Tipping its hat to Detroit and Chicago classics, Medlar’s brand of tastefully jazz-infused house music has pricked the ears of critics and discerning listeners alike. Last month he released his debut album Sleep, an absorbing late-night journey permeated by vintage crackles and soulful, murky soundscapes.
We caught up with the Londoner to discuss the current overabundance of 90s house, his inevitable comparisons to Moodymann, and of course that excellent LP …
First let’s get the obligatory ‘how’d you get into music?’ out of the way…
Medlar: A couple of school friends and I started learning guitars and would jam on a crappy old drum kit, the usual ‘Smells Like Teen Spirit’ stuff! And then I became interested in making music on computers when I heard some old jungle records – the first electronic/dance music I was really into.
Was jungle your introduction to DJing as well?
Yeah, I was into the broader scene of jungle and drum and bass, and it took me a while to figure out what I liked and didn’t. I actually missed the whole garage thing at the time, maybe living in the countryside had an effect! But I started attempting to make jungle-inspired stuff on a PC and then buying records shortly followed.
It was about 2001 that I first starting playing around on a computer I think.
Garage seems to be going through some ongoing hybrid with house at the moment, some good some bad. But what do you make of the drum n bass scene these days?
Yeah it all escalated quite quickly! Drum and bass has been quietly doing its thing in the background and there’s some really interesting music. It’s funny how when a scene ‘dies’ it’s generally at its most creative – as no-one’s in it to cash in. It seems some of the sound palette of jungle and some pre-2000 drum and bass is working its way into a lot of house tracks at the moment – ‘Think’ breaks all over the place!
It’s interesting how the house scene can only be defined by incorporating elements of different dance music scenes from the past, in varying combinations, rather than any one sound it seems!
Speaking of which, what do you think of producers’ current fascination with 90s house – yourself included?
I don’t think a lot of us expected it to become so trendy. It can be frustrating trying to write music that falls within a UK-dance scene, as it’s such a progressive thing that there’s really high expectations of production and dancefloor appeal. So I initially found house as a sort of break from all of that. I decided to leave the overtly 90s NJ-inspired stuff behind with ‘Can’t Stop’, which is my only original that really falls under that sound.
As with a lot of other people now though; I’m exploring house and disco culture from various eras and so I have lots of inspiration from quite disparate sounds: at the moment I’m really loving early 80s disco funk (or ‘boogie’), electro and Chicago house; as well as a lot of weird early electronica stuff. So a lot of my track ideas are currently based around those sounds.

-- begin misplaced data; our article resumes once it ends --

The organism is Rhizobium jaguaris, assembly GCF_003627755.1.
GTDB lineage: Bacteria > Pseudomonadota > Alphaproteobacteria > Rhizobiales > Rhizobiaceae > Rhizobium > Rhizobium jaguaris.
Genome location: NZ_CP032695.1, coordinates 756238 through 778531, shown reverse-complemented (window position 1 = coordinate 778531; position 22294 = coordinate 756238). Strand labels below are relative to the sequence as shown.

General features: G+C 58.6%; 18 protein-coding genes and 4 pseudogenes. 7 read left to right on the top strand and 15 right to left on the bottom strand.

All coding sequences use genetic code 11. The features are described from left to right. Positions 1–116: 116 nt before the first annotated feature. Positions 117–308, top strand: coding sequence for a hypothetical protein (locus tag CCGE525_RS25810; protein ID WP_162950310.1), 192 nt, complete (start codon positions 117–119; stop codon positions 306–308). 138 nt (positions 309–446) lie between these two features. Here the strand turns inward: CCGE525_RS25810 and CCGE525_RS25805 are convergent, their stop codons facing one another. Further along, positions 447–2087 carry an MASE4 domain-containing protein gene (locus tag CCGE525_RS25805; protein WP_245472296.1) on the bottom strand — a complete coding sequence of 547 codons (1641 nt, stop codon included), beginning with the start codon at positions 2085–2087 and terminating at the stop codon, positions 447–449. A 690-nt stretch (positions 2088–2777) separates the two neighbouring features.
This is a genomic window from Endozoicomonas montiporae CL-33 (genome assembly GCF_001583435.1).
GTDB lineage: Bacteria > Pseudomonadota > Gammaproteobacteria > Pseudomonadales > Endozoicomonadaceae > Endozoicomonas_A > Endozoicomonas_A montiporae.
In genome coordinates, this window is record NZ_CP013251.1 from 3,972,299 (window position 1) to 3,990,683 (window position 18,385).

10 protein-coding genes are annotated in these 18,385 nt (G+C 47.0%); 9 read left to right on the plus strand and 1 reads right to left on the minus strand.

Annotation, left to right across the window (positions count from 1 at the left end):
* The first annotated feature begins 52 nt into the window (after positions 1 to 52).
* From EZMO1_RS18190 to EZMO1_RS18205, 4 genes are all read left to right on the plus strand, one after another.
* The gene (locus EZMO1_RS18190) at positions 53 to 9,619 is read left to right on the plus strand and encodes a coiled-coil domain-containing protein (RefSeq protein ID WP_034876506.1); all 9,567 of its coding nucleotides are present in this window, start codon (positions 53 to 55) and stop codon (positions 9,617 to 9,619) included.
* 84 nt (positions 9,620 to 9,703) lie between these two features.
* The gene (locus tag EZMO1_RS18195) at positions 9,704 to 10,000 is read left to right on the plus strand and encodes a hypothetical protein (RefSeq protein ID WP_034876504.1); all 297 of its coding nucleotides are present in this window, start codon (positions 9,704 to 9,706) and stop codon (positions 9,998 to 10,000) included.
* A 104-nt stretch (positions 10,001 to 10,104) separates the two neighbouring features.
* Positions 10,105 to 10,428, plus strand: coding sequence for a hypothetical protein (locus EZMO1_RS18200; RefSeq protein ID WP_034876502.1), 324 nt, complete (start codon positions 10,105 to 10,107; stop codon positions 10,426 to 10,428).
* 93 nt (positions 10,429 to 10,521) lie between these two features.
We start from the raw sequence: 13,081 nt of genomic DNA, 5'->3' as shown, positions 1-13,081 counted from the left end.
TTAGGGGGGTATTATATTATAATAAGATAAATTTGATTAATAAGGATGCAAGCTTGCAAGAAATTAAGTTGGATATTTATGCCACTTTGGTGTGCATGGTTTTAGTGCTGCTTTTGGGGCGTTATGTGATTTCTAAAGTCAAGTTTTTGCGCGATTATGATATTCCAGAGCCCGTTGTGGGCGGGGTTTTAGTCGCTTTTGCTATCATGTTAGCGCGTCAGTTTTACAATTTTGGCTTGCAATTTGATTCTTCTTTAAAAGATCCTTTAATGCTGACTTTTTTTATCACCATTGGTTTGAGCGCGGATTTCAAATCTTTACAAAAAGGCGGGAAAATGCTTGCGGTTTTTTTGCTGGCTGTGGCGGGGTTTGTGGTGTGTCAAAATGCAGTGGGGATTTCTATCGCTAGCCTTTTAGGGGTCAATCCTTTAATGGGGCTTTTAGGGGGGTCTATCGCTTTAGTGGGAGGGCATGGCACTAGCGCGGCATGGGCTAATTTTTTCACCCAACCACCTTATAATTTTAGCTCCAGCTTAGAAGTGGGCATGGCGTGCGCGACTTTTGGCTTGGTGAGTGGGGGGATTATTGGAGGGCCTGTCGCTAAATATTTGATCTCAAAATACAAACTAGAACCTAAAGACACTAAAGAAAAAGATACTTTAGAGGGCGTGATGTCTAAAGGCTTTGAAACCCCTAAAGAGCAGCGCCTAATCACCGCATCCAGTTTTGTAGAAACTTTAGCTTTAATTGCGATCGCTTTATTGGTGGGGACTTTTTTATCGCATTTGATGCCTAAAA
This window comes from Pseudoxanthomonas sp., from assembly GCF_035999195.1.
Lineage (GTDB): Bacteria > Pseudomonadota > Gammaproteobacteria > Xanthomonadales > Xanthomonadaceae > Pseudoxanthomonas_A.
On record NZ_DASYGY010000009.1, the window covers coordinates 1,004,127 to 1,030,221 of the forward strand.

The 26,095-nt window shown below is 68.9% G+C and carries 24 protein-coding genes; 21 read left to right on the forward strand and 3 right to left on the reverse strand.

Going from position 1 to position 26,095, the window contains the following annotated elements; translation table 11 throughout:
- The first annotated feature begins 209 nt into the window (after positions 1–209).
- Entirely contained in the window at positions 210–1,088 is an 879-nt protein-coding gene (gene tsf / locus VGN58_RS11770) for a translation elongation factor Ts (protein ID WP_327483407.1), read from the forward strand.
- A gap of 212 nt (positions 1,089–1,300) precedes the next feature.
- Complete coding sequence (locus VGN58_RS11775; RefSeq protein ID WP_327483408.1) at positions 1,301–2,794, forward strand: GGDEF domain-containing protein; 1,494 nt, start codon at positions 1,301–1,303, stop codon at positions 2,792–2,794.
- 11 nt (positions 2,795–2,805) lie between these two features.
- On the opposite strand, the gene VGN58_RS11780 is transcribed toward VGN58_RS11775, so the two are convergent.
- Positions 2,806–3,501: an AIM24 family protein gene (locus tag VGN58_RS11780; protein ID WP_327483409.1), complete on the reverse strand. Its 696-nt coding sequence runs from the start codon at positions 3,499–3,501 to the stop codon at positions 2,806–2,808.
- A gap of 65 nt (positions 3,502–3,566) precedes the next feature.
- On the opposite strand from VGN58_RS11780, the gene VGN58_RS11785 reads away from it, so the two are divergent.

But I still find garage house tunes that blow me away quite regularly.
Me too, but mostly the old ones. There’s so much 90s stuff I keep unearthing that is great. But producers mimicking the sound I think might have done it to death now…
As you say, it seems to be about incorporating other sounds in house music, not just one.
Yes, definitely. I think for a time it could be excused because the younger generations – mine included – weren’t exposed to the original 90s tracks, and it made a lot of sense to them. But to exclusively use sounds from one era and not really subvert them in any way can get old a bit quick.
You’ve fashioned a fairly distinctive production style. But it’s clearly indebted to the smoky, experimental house music of artists like Moodymann. Do you get fed up of the comparisons?
It’s funny because I’d never listened to any Moodymann before I’d made quite a few tunes. But definitely the rougher approach that a lot of the great US producers seem to possess. I’m trying to move away from samples now, at least for some of the time, but want to keep things a bit odd in terms of sonics and the way sounds come in/out. To be compared to Moodymann I don’t think could ever be annoying!
Haha fair enough. The album has a raw soulful sort of feel. Is it all done on computer or do you use any analogue equipment to create that sound?
I’ve only just started playing with hardware except for a JUNO-60 synth and a RE-201 tape delay which I’ve had for a year or so. They feature on the album a bit, but generally everything I’ve done so far has been made within a computer.
I’m starting to write some stuff which is composed ‘live’, with a weird old Roland MIDI sequencer I recently got, which is proving to be a lot of fun, so we’ll see where that goes.